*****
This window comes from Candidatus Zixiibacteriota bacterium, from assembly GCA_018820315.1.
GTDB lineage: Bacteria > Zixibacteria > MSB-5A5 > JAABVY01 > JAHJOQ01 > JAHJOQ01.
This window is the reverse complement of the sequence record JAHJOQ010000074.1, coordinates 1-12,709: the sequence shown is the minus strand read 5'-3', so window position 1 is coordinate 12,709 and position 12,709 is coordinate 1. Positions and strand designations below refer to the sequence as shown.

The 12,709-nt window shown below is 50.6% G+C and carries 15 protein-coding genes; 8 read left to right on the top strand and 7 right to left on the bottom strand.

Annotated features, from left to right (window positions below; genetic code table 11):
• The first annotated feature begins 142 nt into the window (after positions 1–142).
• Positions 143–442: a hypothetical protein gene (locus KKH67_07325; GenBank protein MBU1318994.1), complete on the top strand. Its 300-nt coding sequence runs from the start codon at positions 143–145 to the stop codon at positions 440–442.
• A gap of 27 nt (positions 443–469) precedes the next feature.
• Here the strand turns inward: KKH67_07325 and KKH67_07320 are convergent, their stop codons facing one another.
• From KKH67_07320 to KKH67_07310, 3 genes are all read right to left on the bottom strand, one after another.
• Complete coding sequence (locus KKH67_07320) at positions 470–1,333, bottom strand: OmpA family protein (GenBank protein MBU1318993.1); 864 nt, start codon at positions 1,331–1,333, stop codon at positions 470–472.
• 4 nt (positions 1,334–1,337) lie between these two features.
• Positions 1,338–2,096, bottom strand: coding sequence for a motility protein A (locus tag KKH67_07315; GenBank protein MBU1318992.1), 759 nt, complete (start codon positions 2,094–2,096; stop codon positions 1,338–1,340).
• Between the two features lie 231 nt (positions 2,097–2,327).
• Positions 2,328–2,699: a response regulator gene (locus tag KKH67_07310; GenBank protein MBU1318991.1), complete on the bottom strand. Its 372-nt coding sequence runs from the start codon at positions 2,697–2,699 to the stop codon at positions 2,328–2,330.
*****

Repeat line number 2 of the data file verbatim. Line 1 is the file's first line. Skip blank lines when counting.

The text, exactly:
GTDB lineage: Bacteria > Zixibacteria > MSB-5A5 > JAABVY01 > JAHJOQ01 > JAHJOQ01.